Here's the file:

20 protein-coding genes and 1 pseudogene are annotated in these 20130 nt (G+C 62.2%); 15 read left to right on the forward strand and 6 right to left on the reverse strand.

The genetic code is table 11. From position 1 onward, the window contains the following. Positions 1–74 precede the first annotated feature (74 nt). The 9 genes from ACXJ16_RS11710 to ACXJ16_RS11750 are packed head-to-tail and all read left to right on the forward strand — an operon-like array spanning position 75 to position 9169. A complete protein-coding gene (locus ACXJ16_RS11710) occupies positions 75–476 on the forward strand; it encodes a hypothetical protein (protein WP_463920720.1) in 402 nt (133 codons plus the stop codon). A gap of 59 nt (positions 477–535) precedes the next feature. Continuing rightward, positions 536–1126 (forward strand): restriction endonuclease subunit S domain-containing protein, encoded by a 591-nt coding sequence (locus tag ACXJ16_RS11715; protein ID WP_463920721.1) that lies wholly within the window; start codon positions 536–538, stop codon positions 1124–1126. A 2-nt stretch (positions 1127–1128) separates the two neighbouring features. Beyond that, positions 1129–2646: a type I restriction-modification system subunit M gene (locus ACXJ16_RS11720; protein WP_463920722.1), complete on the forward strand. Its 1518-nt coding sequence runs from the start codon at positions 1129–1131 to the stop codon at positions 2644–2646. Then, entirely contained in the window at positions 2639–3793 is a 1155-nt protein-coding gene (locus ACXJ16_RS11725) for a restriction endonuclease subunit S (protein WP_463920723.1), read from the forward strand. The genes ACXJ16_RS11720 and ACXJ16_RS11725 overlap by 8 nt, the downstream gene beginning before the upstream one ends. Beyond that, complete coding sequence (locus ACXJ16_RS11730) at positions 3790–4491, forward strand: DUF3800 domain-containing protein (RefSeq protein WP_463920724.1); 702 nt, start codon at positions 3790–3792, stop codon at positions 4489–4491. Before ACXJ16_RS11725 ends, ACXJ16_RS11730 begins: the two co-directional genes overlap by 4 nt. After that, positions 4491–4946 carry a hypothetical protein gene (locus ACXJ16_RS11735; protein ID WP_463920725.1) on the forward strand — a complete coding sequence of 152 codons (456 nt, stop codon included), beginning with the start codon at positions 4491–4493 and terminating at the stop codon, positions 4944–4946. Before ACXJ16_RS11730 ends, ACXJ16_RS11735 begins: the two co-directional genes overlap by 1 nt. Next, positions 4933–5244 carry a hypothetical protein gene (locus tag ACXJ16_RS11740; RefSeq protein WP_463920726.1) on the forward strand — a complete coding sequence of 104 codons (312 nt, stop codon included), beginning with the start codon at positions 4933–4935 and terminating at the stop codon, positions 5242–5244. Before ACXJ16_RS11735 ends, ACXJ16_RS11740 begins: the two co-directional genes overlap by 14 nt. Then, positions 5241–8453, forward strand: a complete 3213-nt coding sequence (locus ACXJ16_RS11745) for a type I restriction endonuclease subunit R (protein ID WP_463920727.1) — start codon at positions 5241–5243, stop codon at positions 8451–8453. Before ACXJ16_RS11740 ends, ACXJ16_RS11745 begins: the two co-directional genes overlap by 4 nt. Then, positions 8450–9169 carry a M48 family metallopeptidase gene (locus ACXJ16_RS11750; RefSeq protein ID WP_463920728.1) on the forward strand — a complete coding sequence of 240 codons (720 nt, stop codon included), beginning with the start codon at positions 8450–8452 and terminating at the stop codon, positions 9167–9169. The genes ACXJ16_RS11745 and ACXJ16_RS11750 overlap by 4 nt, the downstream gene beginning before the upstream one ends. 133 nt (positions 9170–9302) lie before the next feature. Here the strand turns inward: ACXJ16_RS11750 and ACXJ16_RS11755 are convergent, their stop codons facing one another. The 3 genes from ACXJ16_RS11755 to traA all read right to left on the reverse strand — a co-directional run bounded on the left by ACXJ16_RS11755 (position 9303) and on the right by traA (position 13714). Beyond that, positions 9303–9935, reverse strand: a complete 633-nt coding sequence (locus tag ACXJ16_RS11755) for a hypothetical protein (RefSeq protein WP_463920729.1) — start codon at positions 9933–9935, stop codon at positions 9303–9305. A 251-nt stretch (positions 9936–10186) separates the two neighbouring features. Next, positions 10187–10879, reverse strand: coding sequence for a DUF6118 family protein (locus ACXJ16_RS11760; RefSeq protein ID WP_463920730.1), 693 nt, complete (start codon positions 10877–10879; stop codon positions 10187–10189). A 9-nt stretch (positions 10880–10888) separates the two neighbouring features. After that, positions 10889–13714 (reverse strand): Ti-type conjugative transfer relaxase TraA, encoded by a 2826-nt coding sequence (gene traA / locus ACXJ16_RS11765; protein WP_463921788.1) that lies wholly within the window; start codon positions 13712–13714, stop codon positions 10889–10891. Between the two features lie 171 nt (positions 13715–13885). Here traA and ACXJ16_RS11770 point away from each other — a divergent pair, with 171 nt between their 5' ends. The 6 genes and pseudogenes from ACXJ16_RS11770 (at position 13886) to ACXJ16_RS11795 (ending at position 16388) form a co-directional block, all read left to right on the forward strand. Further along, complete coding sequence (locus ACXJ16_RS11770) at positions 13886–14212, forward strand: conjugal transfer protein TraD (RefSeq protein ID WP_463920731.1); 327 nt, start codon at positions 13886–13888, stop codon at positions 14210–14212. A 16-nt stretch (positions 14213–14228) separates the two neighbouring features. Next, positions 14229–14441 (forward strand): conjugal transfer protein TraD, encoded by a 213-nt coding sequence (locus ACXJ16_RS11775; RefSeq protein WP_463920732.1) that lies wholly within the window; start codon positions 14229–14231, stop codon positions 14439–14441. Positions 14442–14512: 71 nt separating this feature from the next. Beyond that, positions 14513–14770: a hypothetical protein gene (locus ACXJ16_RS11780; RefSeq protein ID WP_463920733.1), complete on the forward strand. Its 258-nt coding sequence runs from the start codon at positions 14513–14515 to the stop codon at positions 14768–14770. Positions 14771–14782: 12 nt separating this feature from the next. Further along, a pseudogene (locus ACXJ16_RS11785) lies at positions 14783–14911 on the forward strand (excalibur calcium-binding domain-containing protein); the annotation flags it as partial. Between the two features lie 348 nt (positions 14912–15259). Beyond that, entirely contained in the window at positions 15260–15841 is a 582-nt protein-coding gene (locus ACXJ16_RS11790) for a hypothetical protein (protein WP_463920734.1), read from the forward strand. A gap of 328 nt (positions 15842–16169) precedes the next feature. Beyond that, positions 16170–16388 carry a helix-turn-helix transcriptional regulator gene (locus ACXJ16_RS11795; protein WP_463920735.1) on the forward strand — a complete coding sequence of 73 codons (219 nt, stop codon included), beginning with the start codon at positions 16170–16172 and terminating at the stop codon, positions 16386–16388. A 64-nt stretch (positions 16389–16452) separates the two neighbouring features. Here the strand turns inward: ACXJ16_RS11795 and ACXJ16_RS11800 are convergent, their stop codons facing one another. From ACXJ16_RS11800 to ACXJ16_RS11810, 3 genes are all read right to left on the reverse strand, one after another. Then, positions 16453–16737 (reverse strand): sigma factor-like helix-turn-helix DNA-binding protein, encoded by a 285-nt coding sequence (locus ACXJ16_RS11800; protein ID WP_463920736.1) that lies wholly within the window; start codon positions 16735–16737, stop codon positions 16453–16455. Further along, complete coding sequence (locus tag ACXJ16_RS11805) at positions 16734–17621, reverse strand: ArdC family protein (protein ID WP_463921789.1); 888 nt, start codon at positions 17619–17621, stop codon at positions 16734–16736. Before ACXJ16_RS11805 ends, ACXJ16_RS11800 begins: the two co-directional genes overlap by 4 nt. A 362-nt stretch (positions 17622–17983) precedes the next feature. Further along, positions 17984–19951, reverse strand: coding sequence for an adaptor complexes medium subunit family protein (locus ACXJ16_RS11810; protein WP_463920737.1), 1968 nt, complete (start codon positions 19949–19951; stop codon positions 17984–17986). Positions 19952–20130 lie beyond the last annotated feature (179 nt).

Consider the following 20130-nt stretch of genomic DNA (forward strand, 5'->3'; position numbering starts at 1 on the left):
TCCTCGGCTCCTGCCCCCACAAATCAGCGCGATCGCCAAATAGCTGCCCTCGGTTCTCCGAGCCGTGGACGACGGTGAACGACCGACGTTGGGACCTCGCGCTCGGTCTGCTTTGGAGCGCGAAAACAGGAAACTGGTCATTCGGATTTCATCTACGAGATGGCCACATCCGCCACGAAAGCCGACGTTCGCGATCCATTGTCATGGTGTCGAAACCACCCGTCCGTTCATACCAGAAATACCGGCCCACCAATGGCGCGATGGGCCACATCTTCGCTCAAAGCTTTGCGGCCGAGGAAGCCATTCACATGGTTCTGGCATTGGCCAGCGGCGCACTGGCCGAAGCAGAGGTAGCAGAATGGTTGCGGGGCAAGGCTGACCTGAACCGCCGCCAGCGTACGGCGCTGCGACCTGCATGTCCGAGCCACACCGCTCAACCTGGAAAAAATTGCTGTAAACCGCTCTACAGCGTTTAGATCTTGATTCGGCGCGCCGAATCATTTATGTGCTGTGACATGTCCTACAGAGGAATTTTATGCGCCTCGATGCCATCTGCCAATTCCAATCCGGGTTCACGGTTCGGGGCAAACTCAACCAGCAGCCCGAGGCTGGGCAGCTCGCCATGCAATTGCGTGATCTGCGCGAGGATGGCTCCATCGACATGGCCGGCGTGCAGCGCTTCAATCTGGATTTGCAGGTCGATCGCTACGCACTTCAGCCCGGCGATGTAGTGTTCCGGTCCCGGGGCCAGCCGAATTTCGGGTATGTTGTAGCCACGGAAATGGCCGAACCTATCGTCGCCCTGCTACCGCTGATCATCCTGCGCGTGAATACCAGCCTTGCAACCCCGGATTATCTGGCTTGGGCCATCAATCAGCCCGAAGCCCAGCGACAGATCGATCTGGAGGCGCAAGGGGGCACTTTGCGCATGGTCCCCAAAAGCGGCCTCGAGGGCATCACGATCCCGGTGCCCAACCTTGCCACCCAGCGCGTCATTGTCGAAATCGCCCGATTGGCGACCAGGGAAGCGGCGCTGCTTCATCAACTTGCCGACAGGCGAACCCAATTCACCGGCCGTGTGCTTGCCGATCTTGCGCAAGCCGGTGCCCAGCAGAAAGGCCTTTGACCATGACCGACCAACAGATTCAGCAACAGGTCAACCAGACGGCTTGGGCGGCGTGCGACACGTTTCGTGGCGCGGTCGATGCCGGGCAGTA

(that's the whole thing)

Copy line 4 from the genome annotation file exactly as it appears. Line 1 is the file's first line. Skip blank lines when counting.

TCCTCGGCTCCTGCCCCCACAAATCAGCGCGATCGCCAAATAGCTGCCCTCGGTTCTCCGAGCCGTGGACGACGGTGAACGACCGACGTTGGGACCTCGCGCTCGGTCTGCTTTGGAGCGCGAAAACAGGAAACTGGTCATTCGGATTTCATCTACGAGATGGCCACATCCGCCACGAAAGCCGACGTTCGCGATCCATTGTCATGGTGTCGAAACCACCCGTCCGTTCATACCAGAAATACCGGCCCACCAATGGCGCGATGGGCCACATCTTCGCTCAAAGCTTTGCGGCCGAGGAAGCCATTCACATGGTTCTGGCATTGGCCAGCGGCGCACTGGCCGAAGCAGAGGTAGCAGAATGGTTGCGGGGCAAGGCTGACCTGAACCGCCGCCAGCGTACGGCGCTGCGACCTGCATGTCCGAGCCACACCGCTCAACCTGGAAAAAATTGCTGTAAACCGCTCTACAGCGTTTAGATCTTGATTCGGCGCGCCGAATCATTTATGTGCTGTGACATGTCCTACAGAGGAATTTTATGCGCCTCGATGCCATCTGCCAATTCCAATCCGGGTTCACGGTTCGGGGCAAACTCAACCAGCAGCCCGAGGCTGGGCAGCTCGCCATGCAATTGCGTGATCTGCGCGAGGATGGCTCCATCGACATGGCCGGCGTGCAGCGCTTCAATCTGGATTTGCAGGTCGATCGCTACGCACTTCAGCCCGGCGATGTAGTGTTCCGGTCCCGGGGCCAGCCGAATTTCGGGTATGTTGTAGCCACGGAAATGGCCGAACCTATCGTCGCCCTGCTACCGCTGATCATCCTGCGCGTGAATACCAGCCTTGCAACCCCGGATTATCTGGCTTGGGCCATCAATCAGCCCGAAGCCCAGCGACAGATCGATCTGGAGGCGCAAGGGGGCACTTTGCGCATGGTCCCCAAAAGCGGCCTCGAGGGCATCACGATCCCGGTGCCCAACCTTGCCACCCAGCGCGTCATTGTCGAAATCGCCCGATTGGCGACCAGGGAAGCGGCGCTGCTTCATCAACTTGCCGACAGGCGAACCCAATTCACCGGCCGTGTGCTTGCCGATCTTGCGCAAGCCGGTGCCCAGCAGAAAGGCCTTTGACCATGACCGACCAACAGATTCAGCAACAGGTCAACCAGACGGCTTGGGCGGCGTGCGACACGTTTCGTGGCGCGGTCGATGCCGGGCAGTA